Do we always fall for cons?

Maria Konnikova goes through an exciting review of a lot of psychological findings in her book — The Confidence Game. She is an engaging writer and it is well informed by academic research. She has the fascinating story of a con man who passed himself off as a Navy surgeon — extremely effectively. With a combination of supreme confidence and a field guide to medicine he operated on a bunch of patients. (It all went well thankfully).

Konnikova discussed the science behind why we believe con-artists and there is certainly a lot of backing for her ideas. (I was thinking I should play a game of academic bingo with her references, if you get Amos Tversky, Daniel Kahneman and  Robert Cialdini in a row you get a bonus). The application of research is mostly effective and very well done.

Of course, she says we always fall for cons — which is clearly hyperbole designed to sell books but she was pretty convincing in explaining that we can all fall prey to cons — those who are the most confident of their BS detection may be the most vulnerable. What is also interesting was seeing how people doubled down when the con started to be exposed. Rather than accept we have made a mistake people often further commit to investing in the con — making what might have been merely a painful lesson into a full blown crisis.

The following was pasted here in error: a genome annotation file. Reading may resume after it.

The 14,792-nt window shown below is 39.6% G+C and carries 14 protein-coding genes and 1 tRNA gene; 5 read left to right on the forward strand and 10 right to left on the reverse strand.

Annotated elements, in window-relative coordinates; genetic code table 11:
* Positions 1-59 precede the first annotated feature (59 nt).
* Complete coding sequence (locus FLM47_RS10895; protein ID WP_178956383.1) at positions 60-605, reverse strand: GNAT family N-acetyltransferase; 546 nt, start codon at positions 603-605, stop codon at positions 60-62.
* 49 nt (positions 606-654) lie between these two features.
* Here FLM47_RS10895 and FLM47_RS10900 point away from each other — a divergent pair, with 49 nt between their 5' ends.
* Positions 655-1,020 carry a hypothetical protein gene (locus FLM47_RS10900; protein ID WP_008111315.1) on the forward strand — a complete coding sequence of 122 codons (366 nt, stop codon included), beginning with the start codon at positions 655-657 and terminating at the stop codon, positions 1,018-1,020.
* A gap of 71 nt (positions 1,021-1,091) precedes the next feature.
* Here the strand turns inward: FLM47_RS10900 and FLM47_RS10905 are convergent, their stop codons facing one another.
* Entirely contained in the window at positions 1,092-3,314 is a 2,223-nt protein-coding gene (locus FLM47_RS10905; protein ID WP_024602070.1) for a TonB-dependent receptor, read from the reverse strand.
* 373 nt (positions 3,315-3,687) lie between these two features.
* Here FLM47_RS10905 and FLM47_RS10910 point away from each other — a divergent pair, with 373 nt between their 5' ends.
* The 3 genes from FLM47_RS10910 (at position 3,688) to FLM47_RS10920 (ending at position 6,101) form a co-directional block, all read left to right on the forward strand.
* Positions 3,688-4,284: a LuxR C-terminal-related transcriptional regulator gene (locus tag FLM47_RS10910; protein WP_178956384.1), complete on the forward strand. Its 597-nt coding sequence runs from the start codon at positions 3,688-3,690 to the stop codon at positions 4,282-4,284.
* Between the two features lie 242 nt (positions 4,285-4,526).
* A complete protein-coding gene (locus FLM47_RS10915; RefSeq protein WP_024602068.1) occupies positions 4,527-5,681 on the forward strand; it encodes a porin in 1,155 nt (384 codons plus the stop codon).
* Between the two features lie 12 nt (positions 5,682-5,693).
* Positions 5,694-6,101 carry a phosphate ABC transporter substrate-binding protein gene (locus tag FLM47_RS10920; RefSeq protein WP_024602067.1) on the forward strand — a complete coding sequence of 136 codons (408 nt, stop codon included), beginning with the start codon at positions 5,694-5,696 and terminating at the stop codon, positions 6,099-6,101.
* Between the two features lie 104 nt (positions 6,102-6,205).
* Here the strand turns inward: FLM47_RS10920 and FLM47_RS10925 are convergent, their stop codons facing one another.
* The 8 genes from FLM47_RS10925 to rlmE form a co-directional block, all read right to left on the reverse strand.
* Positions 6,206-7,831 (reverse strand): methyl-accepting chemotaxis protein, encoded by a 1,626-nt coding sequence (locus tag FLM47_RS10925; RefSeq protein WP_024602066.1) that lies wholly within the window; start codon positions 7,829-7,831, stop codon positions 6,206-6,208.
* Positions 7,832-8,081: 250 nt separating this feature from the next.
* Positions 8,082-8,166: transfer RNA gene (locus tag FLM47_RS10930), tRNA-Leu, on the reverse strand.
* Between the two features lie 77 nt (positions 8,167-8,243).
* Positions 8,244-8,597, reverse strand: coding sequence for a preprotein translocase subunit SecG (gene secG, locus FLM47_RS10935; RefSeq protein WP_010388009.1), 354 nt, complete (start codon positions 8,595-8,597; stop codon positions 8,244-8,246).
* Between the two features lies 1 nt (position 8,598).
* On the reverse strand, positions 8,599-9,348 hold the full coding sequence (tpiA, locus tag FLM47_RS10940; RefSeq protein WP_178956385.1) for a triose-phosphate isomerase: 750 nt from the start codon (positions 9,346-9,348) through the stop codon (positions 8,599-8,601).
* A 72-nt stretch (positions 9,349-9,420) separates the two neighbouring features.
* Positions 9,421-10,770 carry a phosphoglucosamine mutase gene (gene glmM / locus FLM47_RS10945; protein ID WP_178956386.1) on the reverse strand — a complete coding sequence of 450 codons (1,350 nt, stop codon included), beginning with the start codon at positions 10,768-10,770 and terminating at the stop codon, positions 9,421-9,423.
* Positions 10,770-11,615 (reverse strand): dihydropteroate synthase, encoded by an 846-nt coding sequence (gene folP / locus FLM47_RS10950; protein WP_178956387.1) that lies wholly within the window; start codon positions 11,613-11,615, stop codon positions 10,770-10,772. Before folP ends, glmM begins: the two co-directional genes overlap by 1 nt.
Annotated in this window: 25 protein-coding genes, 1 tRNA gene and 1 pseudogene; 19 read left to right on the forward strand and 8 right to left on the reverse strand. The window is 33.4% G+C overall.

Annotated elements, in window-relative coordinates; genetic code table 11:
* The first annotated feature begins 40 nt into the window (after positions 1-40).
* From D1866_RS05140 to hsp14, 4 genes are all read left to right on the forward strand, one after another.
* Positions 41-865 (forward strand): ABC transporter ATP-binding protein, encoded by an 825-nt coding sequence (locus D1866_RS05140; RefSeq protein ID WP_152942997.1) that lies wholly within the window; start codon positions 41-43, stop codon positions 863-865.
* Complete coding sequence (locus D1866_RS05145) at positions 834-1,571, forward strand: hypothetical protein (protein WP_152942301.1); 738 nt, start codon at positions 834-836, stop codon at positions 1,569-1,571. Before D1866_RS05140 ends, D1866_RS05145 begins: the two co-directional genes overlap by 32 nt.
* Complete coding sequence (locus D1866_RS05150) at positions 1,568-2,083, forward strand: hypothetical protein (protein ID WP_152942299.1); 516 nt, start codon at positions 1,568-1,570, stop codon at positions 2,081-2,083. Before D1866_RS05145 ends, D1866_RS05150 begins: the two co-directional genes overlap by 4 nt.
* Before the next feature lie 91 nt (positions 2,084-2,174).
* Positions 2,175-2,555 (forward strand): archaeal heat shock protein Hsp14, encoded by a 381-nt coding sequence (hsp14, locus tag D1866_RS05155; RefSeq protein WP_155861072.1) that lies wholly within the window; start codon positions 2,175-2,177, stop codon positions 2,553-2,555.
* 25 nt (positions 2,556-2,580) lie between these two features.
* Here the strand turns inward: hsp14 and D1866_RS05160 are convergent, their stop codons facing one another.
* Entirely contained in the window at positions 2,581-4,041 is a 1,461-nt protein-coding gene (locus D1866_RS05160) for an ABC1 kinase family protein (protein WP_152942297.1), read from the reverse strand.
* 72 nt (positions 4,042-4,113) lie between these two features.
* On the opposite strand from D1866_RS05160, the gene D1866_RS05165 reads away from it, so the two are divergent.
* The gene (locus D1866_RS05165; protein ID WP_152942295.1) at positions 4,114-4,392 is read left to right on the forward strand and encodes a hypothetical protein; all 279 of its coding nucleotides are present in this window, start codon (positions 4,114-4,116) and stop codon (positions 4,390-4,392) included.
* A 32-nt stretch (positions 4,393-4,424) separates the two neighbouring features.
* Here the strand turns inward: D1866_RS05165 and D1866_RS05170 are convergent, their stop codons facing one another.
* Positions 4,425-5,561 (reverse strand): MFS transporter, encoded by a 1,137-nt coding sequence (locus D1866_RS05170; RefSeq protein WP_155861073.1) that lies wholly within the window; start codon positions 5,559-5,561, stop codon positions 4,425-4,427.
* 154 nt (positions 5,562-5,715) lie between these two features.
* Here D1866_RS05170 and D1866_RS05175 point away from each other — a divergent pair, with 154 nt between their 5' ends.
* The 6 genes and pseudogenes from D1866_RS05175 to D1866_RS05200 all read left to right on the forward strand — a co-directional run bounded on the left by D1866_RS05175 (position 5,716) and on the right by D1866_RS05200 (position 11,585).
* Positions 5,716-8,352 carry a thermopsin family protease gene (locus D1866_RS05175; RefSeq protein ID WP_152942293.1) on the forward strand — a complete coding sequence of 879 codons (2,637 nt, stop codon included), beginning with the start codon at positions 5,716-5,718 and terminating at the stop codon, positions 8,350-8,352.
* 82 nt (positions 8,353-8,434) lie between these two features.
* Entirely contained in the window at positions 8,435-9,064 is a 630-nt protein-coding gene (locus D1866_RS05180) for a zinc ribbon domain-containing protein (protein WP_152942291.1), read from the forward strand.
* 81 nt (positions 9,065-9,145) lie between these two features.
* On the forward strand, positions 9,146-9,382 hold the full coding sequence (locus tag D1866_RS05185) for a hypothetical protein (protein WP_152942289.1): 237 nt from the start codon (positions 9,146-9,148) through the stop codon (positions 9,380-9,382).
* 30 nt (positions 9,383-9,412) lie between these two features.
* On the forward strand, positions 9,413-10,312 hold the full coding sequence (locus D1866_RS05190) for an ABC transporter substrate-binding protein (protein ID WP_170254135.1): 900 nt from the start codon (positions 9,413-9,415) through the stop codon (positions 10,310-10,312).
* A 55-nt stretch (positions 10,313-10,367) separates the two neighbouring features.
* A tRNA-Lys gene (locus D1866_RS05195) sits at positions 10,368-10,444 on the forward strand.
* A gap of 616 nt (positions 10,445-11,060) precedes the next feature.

I got a little confused with the discussion of the trait based view of con artists. (Although to be fair trait based analysis often fails to resonate with me — it often seems to come down to noting that people who don’t care about others aren’t always super nice but maybe I’m being a bit dismissive). At points Konnikova clearly has some sympathy with the con-artists but at other times she seemed completely unsympathetic. I just wasn’t entirely sure what we should do with con-artists and how much we could all con others in the right (wrong) circumstances.

A key thing we know but can’t ever hurt to be emphasized is just how important the communication of norms is. “the behavioral norms of a company, culture or setting — how it is and isn’t acceptable to act — must be communicated clearly and unequivocally. When they aren’t, it becomes too easy for those on the cusp of fraud to take the next step.” (Konnikova, 2016, page 29). An important warning — people go along with norms and when those norms are bad we are all in trouble.

Read: Maria Konnikova (2016)  The Confidence Game: Why We Fall for It . . . Every Time Viking